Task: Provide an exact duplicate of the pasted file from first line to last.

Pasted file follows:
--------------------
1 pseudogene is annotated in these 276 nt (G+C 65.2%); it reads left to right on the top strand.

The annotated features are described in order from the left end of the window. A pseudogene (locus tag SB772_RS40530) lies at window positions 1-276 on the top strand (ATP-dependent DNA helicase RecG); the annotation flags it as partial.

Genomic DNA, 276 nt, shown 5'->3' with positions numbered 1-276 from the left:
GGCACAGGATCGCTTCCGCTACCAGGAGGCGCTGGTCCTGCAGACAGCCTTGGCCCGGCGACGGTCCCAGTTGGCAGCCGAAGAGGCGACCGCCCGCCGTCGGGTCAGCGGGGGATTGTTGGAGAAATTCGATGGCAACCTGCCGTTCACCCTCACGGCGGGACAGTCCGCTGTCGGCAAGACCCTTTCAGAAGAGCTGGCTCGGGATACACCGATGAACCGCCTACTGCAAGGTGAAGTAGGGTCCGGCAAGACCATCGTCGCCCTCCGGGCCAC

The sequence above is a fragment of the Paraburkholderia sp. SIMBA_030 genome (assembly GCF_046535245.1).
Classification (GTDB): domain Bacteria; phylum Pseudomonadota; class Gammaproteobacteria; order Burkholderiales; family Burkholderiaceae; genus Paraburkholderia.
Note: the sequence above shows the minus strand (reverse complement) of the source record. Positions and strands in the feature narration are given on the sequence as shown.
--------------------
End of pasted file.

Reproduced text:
1 pseudogene is annotated in these 276 nt (G+C 65.2%); it reads left to right on the top strand.

The annotated features are described in order from the left end of the window. A pseudogene (locus tag SB772_RS40530) lies at window positions 1-276 on the top strand (ATP-dependent DNA helicase RecG); the annotation flags it as partial.

Genomic DNA, 276 nt, shown 5'->3' with positions numbered 1-276 from the left:
GGCACAGGATCGCTTCCGCTACCAGGAGGCGCTGGTCCTGCAGACAGCCTTGGCCCGGCGACGGTCCCAGTTGGCAGCCGAAGAGGCGACCGCCCGCCGTCGGGTCAGCGGGGGATTGTTGGAGAAATTCGATGGCAACCTGCCGTTCACCCTCACGGCGGGACAGTCCGCTGTCGGCAAGACCCTTTCAGAAGAGCTGGCTCGGGATACACCGATGAACCGCCTACTGCAAGGTGAAGTAGGGTCCGGCAAGACCATCGTCGCCCTCCGGGCCAC

The sequence above is a fragment of the Paraburkholderia sp. SIMBA_030 genome (assembly GCF_046535245.1).
Classification (GTDB): domain Bacteria; phylum Pseudomonadota; class Gammaproteobacteria; order Burkholderiales; family Burkholderiaceae; genus Paraburkholderia.
Note: the sequence above shows the minus strand (reverse complement) of the source record. Positions and strands in the feature narration are given on the sequence as shown.